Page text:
When you peruse the online dating sites, many of the profiles say some variation of the exact same thing. Often, we don’t learn anything about the person we hope to date! The key to online dating is to differentiate yourself, lest you fall into “Generic Profile Land.” Some common phrases to avoid include…
On January 18, 1943, the Jews of the Warsaw Ghetto arose in violent rebellion against further deportations. The struggle lasted an incredible three months. On April 19th, the Nazis began their final assault. Four days later, with their weapons depleted and the Nazis progressively blowing up blocks of the ghetto, the Jewish resistance was overcome. By mid-May, the Warsaw Ghetto was no more, its tens of thousands of residents mercilessly murdered. Beneath the rubble, however, remained profound exhibits of the courage, faith and strength of the Jewish people.
From Samson to Judah Maccabee, Ze’ev Jabotinsky to Hanna Senesh, there is a valiant history of tough and brave Jews who made tremendous marks on the world. While the image of a Jew has not always been that of a “tough” person, it is important that the world sees tough Jews. Owning a PR firm, I help build brands and create personas – and as a proud traditional Jew and Zionist, approaching two important Jewish holidays – Yom HaShoah (Holocaust Remembrance Day) and Yom HaZikaron, (Israel’s Memorial Day for its fallen soldiers), I offer this list in tribute.
Tomorrow, the 27th of Nisan, Jews around the world will mark Yom Ha’shoah (Officially Yom Ha’zikaron La’shoah V’ha’g’vurah, which translates to The Day of Memorial for the Holocaust and the Heroism, generally shortened to Yom Ha’shoah). In Israel, the day is marked by official ceremonies, flags at half mast and, most famously, by a siren marking a moment of silence during which traffic comes to a standstill.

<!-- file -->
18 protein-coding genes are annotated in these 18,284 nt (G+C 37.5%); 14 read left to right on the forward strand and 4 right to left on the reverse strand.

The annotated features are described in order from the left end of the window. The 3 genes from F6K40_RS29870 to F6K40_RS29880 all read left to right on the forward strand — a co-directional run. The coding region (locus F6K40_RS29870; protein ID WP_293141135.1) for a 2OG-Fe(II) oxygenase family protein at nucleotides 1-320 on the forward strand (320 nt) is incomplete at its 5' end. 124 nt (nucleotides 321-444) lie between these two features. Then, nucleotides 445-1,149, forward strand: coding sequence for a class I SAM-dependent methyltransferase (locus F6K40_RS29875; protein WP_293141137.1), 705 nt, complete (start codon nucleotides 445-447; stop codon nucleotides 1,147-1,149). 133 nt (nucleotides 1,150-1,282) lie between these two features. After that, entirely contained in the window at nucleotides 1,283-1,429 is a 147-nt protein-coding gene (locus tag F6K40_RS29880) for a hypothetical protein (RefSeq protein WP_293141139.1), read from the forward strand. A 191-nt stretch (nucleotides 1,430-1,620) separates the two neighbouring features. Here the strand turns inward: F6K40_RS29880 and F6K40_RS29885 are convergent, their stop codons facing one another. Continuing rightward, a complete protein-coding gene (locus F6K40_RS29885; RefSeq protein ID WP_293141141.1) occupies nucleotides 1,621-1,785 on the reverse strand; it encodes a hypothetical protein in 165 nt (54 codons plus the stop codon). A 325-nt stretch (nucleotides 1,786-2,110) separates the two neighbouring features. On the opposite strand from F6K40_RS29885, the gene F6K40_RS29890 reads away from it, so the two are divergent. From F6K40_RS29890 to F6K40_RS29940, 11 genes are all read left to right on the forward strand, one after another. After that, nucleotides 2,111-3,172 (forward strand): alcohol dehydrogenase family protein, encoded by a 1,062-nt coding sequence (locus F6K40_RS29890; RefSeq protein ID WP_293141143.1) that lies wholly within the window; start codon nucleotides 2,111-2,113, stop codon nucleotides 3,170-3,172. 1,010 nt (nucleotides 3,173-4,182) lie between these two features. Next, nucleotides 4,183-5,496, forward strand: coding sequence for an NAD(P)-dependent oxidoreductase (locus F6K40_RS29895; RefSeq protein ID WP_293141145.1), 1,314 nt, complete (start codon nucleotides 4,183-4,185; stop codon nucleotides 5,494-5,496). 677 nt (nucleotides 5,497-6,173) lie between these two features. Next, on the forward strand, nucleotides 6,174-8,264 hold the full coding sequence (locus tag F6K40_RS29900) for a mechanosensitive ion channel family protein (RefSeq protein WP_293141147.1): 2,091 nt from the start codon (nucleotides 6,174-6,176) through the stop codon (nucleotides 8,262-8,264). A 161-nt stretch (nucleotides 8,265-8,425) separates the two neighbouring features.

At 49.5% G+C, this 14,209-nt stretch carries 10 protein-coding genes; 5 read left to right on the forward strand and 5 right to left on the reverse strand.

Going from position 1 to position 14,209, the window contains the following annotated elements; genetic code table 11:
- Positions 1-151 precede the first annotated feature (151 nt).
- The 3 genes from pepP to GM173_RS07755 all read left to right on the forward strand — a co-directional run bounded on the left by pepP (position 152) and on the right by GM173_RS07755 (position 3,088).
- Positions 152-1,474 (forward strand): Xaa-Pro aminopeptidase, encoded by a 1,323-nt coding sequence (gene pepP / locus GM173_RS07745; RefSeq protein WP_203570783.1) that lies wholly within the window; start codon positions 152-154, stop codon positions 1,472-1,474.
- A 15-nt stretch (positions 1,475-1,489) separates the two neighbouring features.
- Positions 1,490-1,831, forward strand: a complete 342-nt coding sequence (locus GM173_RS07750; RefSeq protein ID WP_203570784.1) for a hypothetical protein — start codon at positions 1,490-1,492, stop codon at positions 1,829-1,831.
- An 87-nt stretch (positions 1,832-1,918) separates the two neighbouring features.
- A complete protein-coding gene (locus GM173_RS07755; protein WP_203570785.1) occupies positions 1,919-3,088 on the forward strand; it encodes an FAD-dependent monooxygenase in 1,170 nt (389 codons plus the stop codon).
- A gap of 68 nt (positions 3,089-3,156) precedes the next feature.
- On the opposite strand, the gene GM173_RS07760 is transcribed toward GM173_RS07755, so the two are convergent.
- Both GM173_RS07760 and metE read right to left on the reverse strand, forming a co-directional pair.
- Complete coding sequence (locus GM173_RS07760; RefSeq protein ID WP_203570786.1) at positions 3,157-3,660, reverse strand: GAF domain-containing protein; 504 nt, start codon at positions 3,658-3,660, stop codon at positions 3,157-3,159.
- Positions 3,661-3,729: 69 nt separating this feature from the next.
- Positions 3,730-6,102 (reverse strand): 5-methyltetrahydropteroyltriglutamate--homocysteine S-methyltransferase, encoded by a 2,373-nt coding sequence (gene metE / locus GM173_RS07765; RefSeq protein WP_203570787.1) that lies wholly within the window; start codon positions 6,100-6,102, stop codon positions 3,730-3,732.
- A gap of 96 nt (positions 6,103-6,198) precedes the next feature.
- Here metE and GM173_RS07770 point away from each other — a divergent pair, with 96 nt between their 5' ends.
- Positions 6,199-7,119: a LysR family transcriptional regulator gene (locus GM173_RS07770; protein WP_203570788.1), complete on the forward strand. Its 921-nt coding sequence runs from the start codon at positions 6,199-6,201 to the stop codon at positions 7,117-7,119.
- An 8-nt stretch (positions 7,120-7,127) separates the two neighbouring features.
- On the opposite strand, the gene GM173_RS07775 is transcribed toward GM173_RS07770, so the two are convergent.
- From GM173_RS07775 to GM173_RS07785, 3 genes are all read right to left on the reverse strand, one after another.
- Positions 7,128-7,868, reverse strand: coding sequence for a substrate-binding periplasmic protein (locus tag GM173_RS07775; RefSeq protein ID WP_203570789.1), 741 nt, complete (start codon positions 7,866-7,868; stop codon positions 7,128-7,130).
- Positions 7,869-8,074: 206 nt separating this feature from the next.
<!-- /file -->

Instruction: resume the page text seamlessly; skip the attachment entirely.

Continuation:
I guess you get a lot of JDate Success Stories on a weekly basis, but hopefully ours is one of the more unusual ones.
In warmer parts of the world, April is a month of culinary splendor. For those of us still under a frost advisory, (if to the locavores’ chagrin) the influences still manage to infiltrate our culinary …
When asked to name early American Jewish poets, the first name that comes to most people’s mind is Emma Lazarus. It may therefore be surprising that the first published American Jewish poetess was a woman named Penina Moise.
The profile intrigues me. The woman has everything I seek – the education, the cultural interests, the open smile with a hint of sauciness (lingering, intimate weekends), a passion for Judaism. I sense a connection. I write, she responds, we meet at a café midway between our suburban homes. Sitting outside on a spring evening, time simply stops as we both wonder if this could mean something. We kiss goodbye and then write to each other later that evening. We’ll meet again. Soon.
OK, that’s the fantasy. Here’s the reality.
Although the site of the mountain fortress of Masada, the history of which was recorded by the Roman-Jewish historian Josephus, was “discovered” in 1842, the site was not excavated until the 1960s. The dig was led by Israeli Archeologist Yigael Yadin, who was joined by thousands of volunteers. Today, this incredible archeological site is one of the most popular tourist attractions in Israel.
I received a message from Philip via JDate, and I was so impressed by his charm and sincerity.